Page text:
Elementary Particles

  • #1

Main Question or Discussion Point

How many elementary particles have been discovered.
 

Answers and Replies

  • #2
887
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please see http://pdg.lbl.gov/pdg.html

There are 6 different quarks, 6 different leptons, and 12 different gauge bosons. Then you have all the antiparticles for these different particles. This is in regards to the standard model of particle physics. Please see the link above for much more detail.
Cheers,
Ryan
 
  • #4
arivero
Gold Member
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Norman said:
please see http://pdg.lbl.gov/pdg.html

There are 6 different quarks, 6 different leptons, and 12 different gauge bosons. Then you have all the antiparticles for these different particles. This is in regards to the standard model of particle physics. Please see the link above for much more detail.
Cheers,
Ryan
I love this question, because if you go into details... how should you count the particles? It seems that for fermions it is a question of mass, if the mass is the same you consider it to be the same particle, even if the charge is not. But for bosons we count W+ and W- as two particles.

If we include charge and antiparticles in the fermions, we have

6*3*2= 36 quarks and
6*2= 12 leptons

If we consider Parity, we have
36*2= 72 quarks
12*2= 24 leptons, or we had 18 if there were not right neutrinos.

thus about 96 "particles".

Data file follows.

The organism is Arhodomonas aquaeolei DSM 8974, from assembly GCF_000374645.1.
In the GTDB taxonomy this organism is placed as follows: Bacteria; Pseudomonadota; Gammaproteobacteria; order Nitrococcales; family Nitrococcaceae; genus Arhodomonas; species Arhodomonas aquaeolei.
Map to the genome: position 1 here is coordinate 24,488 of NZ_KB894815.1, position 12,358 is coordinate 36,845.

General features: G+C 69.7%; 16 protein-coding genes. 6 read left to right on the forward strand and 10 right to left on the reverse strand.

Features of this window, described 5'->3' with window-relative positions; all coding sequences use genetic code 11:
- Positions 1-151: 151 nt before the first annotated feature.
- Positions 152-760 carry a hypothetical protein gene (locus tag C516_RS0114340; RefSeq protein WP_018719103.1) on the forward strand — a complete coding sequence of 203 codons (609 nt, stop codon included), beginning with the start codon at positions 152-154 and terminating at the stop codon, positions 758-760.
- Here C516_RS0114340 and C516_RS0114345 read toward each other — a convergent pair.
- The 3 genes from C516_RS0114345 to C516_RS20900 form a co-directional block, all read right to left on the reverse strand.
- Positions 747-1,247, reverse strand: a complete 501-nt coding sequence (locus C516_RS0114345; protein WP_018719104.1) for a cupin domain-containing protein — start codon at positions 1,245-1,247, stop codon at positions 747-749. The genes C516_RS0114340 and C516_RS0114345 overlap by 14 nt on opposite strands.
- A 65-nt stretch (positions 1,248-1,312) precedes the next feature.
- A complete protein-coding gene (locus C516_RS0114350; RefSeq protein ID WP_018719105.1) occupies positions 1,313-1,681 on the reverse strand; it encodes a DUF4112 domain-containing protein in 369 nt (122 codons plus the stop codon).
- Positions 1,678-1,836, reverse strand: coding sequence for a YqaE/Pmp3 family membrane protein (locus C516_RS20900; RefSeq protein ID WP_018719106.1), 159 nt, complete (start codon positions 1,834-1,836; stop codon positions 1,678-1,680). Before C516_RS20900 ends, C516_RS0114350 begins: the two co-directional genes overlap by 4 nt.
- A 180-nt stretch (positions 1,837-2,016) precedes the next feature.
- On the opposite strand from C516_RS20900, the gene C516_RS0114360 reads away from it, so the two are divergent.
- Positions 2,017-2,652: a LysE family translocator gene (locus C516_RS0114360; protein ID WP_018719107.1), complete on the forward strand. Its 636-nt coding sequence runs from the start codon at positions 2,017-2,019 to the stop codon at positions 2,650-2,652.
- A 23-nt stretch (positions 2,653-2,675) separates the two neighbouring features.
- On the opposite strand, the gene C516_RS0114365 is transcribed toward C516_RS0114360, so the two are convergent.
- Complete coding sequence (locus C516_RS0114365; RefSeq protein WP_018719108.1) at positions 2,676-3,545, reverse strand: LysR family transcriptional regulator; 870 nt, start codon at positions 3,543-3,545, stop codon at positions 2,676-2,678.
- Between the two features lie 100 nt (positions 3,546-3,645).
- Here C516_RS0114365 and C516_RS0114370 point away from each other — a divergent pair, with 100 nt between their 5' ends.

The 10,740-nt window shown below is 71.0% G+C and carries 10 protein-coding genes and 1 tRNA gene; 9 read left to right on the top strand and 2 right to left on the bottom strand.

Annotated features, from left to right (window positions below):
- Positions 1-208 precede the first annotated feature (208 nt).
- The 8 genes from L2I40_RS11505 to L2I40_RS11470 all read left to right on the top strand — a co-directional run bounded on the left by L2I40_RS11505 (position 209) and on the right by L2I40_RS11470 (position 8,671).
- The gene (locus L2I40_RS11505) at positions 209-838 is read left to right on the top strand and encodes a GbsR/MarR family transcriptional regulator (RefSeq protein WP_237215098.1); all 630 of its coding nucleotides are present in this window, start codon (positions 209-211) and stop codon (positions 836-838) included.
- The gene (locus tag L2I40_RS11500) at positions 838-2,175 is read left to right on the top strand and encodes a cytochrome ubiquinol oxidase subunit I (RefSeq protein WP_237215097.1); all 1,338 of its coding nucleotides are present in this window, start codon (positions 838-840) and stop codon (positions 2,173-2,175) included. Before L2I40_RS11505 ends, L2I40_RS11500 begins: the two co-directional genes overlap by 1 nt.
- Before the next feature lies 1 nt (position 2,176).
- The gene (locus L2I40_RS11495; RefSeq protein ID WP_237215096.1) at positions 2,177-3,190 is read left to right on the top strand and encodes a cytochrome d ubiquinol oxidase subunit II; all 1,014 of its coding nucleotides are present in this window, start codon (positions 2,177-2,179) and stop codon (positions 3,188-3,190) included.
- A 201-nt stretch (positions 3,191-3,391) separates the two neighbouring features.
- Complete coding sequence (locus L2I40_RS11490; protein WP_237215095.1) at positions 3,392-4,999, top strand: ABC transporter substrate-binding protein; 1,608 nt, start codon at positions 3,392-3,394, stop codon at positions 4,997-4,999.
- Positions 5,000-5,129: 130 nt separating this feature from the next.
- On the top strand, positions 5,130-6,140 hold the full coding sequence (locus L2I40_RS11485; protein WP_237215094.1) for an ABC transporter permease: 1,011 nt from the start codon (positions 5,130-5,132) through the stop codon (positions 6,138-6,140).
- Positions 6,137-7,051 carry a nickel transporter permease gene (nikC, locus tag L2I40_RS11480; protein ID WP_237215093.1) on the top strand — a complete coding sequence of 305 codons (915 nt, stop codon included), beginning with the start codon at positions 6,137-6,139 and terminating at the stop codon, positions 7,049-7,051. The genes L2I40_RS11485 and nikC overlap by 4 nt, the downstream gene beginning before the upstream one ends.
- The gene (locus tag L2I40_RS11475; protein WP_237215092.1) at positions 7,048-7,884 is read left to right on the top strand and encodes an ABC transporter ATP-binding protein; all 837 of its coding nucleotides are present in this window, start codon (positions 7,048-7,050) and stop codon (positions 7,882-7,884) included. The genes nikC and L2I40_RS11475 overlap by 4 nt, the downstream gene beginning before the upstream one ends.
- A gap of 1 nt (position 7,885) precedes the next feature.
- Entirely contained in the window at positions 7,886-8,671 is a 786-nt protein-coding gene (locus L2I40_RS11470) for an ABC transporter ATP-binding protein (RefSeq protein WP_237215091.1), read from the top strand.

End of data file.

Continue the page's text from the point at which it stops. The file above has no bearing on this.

• #5
dlgoff
Science Advisor
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Last edited by a moderator:
  • #6
Astronuc
Staff Emeritus
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  • #7
887
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arivero said:
I love this question, because if you go into details... how should you count the particles? It seems that for fermions it is a question of mass, if the mass is the same you consider it to be the same particle, even if the charge is not. But for bosons we count W+ and W- as two particles.

If we include charge and antiparticles in the fermions, we have

6*3*2= 36 quarks and
6*2= 12 leptons

If we consider Parity, we have
36*2= 72 quarks
12*2= 24 leptons, or we had 18 if there were not right neutrinos.

thus about 96 "particles".
This is very true... I struggled with whether or not to mention these points. But I decided to go with just what I stated for brevity, and simplicity. I had the chart that dlgoff mentioned in mind when I posted this... But a really good question is, why don't we explain from the beginning that there are 3 different color charges of quarks? I think the answer lies in the color neutrality of hadrons. But I agree, as usual the devil is in the details! :devil:
Cheers,
Ryan
 

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